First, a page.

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Expert Rev Vaccines. 2006 Feb;5(1):119-31.

Equine herpesvirus type 1 modified live virus vaccines: quo vaditis?

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Department of Microbiology and Immunology, College of Veterinary Medicine, Cornell University, Ithaca, NY 14853, USA.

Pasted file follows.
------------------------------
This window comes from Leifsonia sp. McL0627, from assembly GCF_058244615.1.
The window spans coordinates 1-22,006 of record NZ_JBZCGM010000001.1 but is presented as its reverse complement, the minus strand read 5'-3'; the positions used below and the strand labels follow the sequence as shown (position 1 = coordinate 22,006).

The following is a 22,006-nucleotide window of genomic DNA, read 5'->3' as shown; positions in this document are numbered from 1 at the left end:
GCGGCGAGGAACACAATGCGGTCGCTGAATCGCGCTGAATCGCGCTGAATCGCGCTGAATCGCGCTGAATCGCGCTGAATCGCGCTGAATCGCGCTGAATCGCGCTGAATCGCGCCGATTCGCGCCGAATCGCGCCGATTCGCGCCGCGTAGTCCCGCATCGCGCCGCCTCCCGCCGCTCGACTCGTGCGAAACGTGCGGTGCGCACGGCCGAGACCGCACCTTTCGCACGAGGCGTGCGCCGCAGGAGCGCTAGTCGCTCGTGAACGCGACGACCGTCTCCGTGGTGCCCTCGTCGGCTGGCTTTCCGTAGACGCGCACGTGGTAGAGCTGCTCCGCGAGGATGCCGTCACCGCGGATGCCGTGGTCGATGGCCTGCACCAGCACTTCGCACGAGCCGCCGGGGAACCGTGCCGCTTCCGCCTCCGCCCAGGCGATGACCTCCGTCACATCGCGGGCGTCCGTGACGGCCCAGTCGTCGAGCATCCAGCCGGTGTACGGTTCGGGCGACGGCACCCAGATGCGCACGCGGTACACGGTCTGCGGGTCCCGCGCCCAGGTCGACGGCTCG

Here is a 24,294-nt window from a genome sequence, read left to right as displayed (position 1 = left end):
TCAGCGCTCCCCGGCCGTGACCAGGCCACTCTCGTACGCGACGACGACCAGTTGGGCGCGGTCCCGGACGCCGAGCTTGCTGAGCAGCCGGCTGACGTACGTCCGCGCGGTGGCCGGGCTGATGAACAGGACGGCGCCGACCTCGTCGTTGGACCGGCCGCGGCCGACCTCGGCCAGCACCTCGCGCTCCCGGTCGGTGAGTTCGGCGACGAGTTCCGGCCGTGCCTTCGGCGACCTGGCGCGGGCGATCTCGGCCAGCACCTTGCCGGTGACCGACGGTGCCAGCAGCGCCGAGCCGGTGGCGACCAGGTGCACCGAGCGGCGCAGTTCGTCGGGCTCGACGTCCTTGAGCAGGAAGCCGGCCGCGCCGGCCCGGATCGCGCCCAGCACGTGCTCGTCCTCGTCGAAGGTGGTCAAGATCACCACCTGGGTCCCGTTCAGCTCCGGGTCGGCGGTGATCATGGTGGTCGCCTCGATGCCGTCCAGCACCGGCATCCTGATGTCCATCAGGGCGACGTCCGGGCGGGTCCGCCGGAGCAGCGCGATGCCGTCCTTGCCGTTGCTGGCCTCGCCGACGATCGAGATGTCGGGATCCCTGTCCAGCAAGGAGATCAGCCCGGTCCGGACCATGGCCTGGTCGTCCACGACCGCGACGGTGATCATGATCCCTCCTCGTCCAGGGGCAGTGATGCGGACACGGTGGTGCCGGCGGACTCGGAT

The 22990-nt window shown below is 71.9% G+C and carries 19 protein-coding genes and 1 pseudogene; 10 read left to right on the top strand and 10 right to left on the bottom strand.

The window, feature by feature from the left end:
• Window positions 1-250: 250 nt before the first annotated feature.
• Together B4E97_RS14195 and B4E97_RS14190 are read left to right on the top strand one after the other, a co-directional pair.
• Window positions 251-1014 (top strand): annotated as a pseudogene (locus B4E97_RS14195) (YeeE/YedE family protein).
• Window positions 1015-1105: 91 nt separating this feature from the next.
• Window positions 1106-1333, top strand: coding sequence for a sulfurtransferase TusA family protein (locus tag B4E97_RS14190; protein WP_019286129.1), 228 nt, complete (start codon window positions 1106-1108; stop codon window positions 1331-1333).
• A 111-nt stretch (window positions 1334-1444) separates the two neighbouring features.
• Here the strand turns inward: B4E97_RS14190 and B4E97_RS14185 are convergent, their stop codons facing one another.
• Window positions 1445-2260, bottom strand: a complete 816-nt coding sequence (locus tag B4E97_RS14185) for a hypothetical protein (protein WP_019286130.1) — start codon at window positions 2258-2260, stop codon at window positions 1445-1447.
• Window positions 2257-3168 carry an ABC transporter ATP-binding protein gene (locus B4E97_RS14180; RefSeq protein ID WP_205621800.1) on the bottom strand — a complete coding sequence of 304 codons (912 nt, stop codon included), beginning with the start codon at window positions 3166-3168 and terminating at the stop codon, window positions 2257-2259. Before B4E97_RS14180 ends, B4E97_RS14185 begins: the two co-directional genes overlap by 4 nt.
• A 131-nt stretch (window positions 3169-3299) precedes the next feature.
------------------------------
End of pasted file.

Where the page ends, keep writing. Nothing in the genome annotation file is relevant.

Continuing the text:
Infections of horses with equine herpesvirus type 1 (EHV-1) have garnered new attention over the last few years. Devastating outbreaks occurring worldwide, primarily of the neurologic form of the disease, have resulted in a reassessment of the control strategies, and particularly the prophylactic measures, that are necessary to keep the infection and spread of disease in check. Most of the available EHV-1 vaccines are based on preparations of inactivated virus, which are applied monovalently for prevention of EHV-1-caused abortion in pregnant mares or as part of multivalent vaccines to prevent respiratory disease. Despite the importance of an induction of cytotoxic immune responses for protection against EHV-1-induced disease, only two modified live virus vaccine preparations, which are both based on the avirulent EHV-1 strain RacH and were developed more than 40 years ago, are commercially available. Current efforts focus on exploiting the available infectious bacterial artificial chromosome clones of various EHV-1 strains to engineer a new generation of modified live virus vaccines. Both more efficient and long-lasting anti-EHV-1 immunity and delivery of immunogens of other pathogens are attempted and within immediate reach. The improvement of modified live virus vaccines will likely be a major focus of research in the future, and will hopefully help to more completely protect horses against one of the most important and devastating viral diseases.

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